Models vs. Experts #7: Job Analysis

Models vs. Experts #7: Job Analysis

May 17, 2013 Behavioral Finance
Print Friendly
(Last Updated On: January 18, 2017)

A comparison of holistic and decomposed judgment strategies in job analyses by job incumbents synthesis

  • Cornelius, E. T., & Lyness, K. S.
  • Journal of Applied Psychology, 65, 155-163
  • An online version of the paper cannot be found
  • Want a summary of academic papers with alpha? Check out our free Academic Alpha Database!

Abstract:

The purpose of this study was to compare three alternative judgment strategies used to aid job incumbents in making overall evaluations of worker requirements and motivational characteristics of their own jobs. One hundred fifteen job incumbents across several organizations evaluated their jobs using 13 job analysis scales on two occasions. The results indicated that a “decomposed” judgment strategy, using a mechanical algorithm to determine the overall evaluations, resulted in improved data from incumbents as measured by interrater agreement coefficients. Simple overall clinical, or holistic, judgments proved as effective as the fully decomposed judgments when assessing intrarater reliability across time and when comparing incumbent ratings to job analyst and job supervisor ratings. In all instances, a judgment strategy that involved decomposed estimates followed by holistic overall evaluations proved to be the least effective approach to developing summary evaluations by job incumbents. Other results indicate that the education level of the incumbent is directly related to success on the rating task, whereas length of job experience is not.

Prediction:

What is job analysis? There is a great primer at the following link: http://www.ou.edu/faculty/M/Jorge.L.Mendoza-1/job-analysis-criteria-reliability-validity.pdf . In a nutshell, job analysis helps human resources folks and managers determine the job description (what you gotta do), job specifications (the skills needed to accomplish the job), and performance standards (how to identify if the job is getting done). As one can imagine, job analysis is not a trivial task and theoretically involves some high-level thinking.

Here is how the tests go down:

  1. Identify a variety of jobs with a large amount of workers (janitor, production worker, bank teller, etc.). These workers are called ‘incumbents’
  2. Holistic job analysis by incumbents involves them rating their job along 13 dimensions based on a given list of task statements (human, low complexity)
  3. Decomposed-clinical involves the workers rating each task on 13 scales and then rating the overall job on the same 13 scales (human, high complexity)
  4. Decomposed-algorithm involves the workers rating each task on 13 scales and then a computer algorithm takes that information and generates a rating for the job as a whole (quant)
  5. The authors then look at how these three sets of analysis compare over 2 job analysis sessions separated by 3-8 weeks. The tests look at consistency and reliability across time.

Alpha Highlight:

Here are the results:

  • Quant assessment had an 82% correlation with original
  • Low complex assessment had an 80% correlation with original
  • High complex assessment had an 60% correlation with original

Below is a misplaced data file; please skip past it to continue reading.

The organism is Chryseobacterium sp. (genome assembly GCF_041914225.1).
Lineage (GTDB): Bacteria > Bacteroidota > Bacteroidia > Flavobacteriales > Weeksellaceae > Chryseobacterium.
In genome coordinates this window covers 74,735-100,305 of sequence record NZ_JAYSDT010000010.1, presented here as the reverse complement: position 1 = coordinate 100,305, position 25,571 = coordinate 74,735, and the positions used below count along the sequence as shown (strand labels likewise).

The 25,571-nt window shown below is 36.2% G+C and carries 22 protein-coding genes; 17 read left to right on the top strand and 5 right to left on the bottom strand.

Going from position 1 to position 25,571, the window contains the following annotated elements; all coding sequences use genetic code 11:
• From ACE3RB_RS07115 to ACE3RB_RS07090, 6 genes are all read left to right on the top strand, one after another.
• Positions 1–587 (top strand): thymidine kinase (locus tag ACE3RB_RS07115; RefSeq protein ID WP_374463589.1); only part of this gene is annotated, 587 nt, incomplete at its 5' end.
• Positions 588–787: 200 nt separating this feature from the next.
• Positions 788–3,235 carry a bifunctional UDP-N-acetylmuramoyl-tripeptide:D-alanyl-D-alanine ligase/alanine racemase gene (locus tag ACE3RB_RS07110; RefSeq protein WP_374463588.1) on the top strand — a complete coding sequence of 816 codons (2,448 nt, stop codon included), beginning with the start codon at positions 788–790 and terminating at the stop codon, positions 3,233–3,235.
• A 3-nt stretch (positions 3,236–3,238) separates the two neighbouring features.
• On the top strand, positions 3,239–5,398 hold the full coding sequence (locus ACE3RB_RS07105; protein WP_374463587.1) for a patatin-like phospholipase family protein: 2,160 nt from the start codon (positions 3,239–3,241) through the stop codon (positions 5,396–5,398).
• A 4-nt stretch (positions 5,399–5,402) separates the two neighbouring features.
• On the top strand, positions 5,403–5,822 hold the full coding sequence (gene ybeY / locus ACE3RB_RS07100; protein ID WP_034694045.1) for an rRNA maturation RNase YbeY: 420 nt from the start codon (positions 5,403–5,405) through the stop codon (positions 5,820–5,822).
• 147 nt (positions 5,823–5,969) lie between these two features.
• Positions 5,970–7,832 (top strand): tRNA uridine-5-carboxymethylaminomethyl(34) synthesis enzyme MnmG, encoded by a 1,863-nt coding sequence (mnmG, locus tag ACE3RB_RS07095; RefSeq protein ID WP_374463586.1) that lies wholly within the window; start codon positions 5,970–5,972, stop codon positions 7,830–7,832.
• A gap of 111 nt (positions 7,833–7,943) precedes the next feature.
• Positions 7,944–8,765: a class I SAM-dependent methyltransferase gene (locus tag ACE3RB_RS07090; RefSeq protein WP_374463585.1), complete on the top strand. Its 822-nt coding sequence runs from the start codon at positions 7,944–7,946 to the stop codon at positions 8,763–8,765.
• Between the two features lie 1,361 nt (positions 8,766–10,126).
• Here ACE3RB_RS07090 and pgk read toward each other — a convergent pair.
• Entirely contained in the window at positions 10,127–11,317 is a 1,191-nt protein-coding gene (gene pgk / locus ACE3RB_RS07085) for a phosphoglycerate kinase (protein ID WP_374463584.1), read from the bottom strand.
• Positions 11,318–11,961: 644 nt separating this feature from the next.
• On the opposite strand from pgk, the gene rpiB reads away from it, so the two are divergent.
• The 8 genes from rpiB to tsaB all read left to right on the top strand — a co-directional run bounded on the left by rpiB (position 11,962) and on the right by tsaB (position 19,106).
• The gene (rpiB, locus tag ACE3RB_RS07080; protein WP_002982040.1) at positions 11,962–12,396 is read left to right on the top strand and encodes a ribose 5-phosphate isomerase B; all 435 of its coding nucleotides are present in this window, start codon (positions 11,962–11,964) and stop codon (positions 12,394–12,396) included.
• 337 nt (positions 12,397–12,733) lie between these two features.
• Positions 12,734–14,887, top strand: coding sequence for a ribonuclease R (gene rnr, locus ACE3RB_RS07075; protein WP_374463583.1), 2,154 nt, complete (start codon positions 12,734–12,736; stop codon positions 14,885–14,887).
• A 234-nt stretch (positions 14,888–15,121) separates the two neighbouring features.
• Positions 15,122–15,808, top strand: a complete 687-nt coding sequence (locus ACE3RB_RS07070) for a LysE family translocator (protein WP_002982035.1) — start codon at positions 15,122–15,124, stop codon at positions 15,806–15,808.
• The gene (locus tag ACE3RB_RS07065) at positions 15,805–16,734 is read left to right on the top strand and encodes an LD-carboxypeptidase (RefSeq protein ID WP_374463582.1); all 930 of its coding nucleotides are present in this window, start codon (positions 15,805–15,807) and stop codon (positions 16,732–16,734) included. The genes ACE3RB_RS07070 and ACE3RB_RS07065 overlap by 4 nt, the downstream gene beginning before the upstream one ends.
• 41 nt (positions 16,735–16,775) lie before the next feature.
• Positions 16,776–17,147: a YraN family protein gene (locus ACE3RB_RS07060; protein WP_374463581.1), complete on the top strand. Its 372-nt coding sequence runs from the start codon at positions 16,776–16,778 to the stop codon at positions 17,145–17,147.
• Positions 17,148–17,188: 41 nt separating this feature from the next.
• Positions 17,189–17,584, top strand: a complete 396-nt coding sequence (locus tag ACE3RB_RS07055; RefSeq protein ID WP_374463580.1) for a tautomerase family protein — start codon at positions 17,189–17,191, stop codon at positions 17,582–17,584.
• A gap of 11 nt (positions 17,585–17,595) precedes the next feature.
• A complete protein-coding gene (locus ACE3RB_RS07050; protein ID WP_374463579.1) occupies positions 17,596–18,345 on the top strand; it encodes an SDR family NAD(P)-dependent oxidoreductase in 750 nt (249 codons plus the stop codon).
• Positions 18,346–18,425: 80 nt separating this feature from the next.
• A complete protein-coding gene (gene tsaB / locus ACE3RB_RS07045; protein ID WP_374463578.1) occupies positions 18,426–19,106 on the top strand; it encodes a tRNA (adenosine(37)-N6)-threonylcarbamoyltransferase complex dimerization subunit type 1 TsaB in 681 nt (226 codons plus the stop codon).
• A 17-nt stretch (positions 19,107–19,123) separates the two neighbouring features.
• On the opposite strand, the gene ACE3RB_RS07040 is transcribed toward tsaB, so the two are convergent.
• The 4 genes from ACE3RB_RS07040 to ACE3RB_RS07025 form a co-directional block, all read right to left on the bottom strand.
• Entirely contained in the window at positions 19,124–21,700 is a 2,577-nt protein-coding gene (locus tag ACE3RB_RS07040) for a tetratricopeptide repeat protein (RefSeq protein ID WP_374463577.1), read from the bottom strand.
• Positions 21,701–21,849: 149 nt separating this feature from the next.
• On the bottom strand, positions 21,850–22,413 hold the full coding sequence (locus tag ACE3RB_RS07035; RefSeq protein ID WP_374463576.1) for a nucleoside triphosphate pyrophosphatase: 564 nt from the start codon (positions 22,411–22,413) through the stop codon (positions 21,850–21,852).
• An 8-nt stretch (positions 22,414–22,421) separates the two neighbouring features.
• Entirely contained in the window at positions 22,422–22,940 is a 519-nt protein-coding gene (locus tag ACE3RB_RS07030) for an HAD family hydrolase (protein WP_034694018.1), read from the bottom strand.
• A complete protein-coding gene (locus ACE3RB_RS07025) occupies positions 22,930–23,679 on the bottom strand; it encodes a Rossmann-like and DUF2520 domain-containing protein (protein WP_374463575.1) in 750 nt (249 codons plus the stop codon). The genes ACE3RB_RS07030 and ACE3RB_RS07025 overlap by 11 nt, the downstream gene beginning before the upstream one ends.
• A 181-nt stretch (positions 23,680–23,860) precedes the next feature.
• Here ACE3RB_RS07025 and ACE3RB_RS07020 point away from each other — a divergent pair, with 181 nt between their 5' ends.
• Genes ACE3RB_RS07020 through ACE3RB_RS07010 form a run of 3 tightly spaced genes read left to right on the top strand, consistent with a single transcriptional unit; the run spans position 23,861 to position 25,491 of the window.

==> As it gets more complicated, computers win. If the inputs for decision making are relatively simple, humans and computers perform about the same.

Here are some more results. Humans aren’t consistent judgers, even when analyzing the same data. As complexity in the decision making process increases, consistency goes down further.

Cornelius_lyness_1980

 

Buffett’s 40′ foot view can work; computer algorithms can work; but deep dive security analysis probably won’t work.

Thoughts on the paper?


Note: This site provides NO information on our value investing ETFs or our momentum investing ETFs. Please refer to this site.


Join thousands of other readers and subscribe to our blog.


Please remember that past performance is not an indicator of future results. Please read our full disclosures. The views and opinions expressed herein are those of the author and do not necessarily reflect the views of Alpha Architect, its affiliates or its employees. This material has been provided to you solely for information and educational purposes and does not constitute an offer or solicitation of an offer or any advice or recommendation to purchase any securities or other financial instruments and may not be construed as such. The factual information set forth herein has been obtained or derived from sources believed by the author and Alpha Architect to be reliable but it is not necessarily all-inclusive and is not guaranteed as to its accuracy and is not to be regarded as a representation or warranty, express or implied, as to the information’s accuracy or completeness, nor should the attached information serve as the basis of any investment decision. No part of this material may be reproduced in any form, or referred to in any other publication, without express written permission from Alpha Architect.


Definitions of common statistics used in our analysis are available here (towards the bottom)




About the Author

Wesley R. Gray, Ph.D.

After serving as a Captain in the United States Marine Corps, Dr. Gray earned a PhD, and worked as a finance professor at Drexel University. Dr. Gray’s interest in bridging the research gap between academia and industry led him to found Alpha Architect, an asset management that delivers affordable active exposures for tax-sensitive investors. Dr. Gray has published four books and a number of academic articles. Wes is a regular contributor to multiple industry outlets, to include the following: Wall Street Journal, Forbes, ETF.com, and the CFA Institute. Dr. Gray earned an MBA and a PhD in finance from the University of Chicago and graduated magna cum laude with a BS from The Wharton School of the University of Pennsylvania.